Nutrition labels are getting a face-lift. If you are like most consumers, the content of your food, especially the nutrition information, is very important to you. Even when we know the foods we eat are unhealthy, we look for vitamins or trace minerals to justify the unhealthy choice in some way. We should be able to "pick up an item off the shelf, and be able to tell whether it's good for your family," said Mrs. Obama in a statement. "So this is a big deal." Most of the changes will be in the design, and very little information will be added; some information is taken out.
Specific Changes to Labels
The first and most notable change is to the serving size. These are commonly unrealistic like a 20-ounce soda labeled as 2.5 servings. New rules will require manufacturers to post a more accurate representation of what the consumers will eat or drink in a serving. The number of servings will increase in font and be in bold. This will help consumers make a rational decision on how much of it they should consume. For example, the 20 ounce soda will now be a one ounce serving when distributed in that bottle.
Calories, also known as the food energy we acquire from food, will now be larger and in bold. It fill finally stand out. To people on diets this will be a relief, no more squinting to count calories. The section on Calories from fat will be removed.
Below Calories is the table summarizing fats and proteins. The biggest change will be to the columns. To the left will be the daily value (%DV) in percent (based on a 2,000 calorie diet). The one addition to this section is “added sugars.” Food manufacturers are skeptical as there is no way to distinguish between a real sugar and an added sugar in testing. Secondly, for those struggling with hypertension, sodium will be reduced by 100 mg to 2300 milligrams. It is a small change but it is a start. Below this table is the section on vitamins. Vitamin D and potassium will now get a spot on the list.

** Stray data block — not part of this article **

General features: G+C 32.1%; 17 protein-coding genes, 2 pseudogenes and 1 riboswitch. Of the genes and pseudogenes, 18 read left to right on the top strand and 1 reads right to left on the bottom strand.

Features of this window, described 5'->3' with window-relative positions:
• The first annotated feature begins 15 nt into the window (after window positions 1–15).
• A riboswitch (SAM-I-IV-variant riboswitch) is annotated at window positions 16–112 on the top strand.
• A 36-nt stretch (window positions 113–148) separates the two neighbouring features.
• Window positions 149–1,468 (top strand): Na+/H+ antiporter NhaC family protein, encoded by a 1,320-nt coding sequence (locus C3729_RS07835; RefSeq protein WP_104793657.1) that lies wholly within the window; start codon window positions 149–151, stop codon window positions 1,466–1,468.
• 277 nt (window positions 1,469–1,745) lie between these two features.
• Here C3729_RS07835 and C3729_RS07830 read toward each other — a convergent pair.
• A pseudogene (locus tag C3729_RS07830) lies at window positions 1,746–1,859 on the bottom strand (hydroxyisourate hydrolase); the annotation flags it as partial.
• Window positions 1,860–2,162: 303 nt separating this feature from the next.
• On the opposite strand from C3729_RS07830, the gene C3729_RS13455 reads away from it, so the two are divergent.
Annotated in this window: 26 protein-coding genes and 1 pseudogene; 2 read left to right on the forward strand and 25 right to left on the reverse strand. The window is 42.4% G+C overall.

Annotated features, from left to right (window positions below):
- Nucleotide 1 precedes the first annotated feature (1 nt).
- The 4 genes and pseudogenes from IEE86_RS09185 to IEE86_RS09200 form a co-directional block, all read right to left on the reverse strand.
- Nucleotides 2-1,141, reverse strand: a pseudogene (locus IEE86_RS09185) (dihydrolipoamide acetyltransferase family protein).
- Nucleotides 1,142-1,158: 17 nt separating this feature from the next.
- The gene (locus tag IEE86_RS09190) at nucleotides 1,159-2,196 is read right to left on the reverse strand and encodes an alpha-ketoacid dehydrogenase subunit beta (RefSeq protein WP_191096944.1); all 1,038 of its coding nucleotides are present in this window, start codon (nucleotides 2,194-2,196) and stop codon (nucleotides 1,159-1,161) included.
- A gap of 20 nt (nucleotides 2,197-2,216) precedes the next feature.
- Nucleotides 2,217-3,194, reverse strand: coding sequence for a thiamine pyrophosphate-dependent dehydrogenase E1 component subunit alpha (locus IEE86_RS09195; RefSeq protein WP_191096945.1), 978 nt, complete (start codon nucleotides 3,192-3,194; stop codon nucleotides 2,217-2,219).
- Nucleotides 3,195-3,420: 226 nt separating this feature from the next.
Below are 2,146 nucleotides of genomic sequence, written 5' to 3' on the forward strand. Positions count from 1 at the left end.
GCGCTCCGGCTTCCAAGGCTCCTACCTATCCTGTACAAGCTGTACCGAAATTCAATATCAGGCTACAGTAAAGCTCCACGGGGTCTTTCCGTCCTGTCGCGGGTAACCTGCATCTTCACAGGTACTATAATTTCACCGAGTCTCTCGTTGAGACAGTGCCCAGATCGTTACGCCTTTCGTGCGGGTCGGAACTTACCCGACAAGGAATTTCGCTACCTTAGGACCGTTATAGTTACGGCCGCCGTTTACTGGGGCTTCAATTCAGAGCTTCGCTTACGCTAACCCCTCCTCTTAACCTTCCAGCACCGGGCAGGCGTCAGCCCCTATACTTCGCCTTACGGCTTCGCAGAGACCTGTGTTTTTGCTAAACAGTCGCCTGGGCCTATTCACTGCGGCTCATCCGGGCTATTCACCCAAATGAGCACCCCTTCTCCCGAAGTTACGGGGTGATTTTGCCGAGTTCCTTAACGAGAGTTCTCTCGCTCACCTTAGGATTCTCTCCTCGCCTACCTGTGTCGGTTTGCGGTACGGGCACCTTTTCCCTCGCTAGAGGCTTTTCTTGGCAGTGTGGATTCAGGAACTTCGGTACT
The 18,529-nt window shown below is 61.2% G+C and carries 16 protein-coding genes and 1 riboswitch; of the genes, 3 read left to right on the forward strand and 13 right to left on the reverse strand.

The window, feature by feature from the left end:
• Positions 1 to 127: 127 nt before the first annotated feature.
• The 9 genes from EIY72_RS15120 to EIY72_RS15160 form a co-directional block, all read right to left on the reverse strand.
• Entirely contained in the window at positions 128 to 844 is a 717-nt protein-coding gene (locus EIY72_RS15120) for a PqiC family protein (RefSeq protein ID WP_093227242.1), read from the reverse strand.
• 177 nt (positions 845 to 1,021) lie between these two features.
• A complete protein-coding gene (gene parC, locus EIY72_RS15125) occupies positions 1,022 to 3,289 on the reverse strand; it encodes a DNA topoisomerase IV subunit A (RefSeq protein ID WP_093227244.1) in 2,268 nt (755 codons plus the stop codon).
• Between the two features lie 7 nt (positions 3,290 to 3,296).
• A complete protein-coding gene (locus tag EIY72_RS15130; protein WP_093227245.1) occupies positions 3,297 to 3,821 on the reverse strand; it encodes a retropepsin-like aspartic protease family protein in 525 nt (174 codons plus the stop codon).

New York City Gets Tough on Trans Fat
Nutrition labels are important, but not as important as the ingredients they list. New York City has taken this to another level with their ban on trans-fat, and the nation has yet to catch up. The Food and Drug Administration (FDA) is now requiring this ban at the Federal level. Trans-fats are partially hydrogenated oils. They are cheaper than saturated animal fats like butter and formed when liquid oil is treated with hydrogen gas and made solid. We thought that this would be a safer alternative, but as a nation with heart disease as the leading cause of death, we were dead wrong. They are popular in fried and baked goods and in margarine. While it was permissible to say zero trans-fat are present in a serving of food if it was less than a half a gram, a person could consume substantial amounts without even knowing it. McDonalds still practices this but it is taking measures to eliminate them entirely.
Former New York City mayor, and health-conscious guru, Michael Bloomberg, banned trans-fats in 2006 (and became fully implemented in 2008). It is 2014 and the rest of the nation is still using them. Restaurant owners and bakers in NYC said they had to change recipes because the alternatives did not behave the way the trans-fats did, but they made it work. Even Dunkin Donuts made the switch without telling consumers, no one noticed. The switch began with corporate responsibility. Restaurants in NYC recognized they were putting artery clogging and unhealthy additives in food and stopped before the official ban took place. The rest of the nation should follow suite and stop in response to the FDA’s disclosure.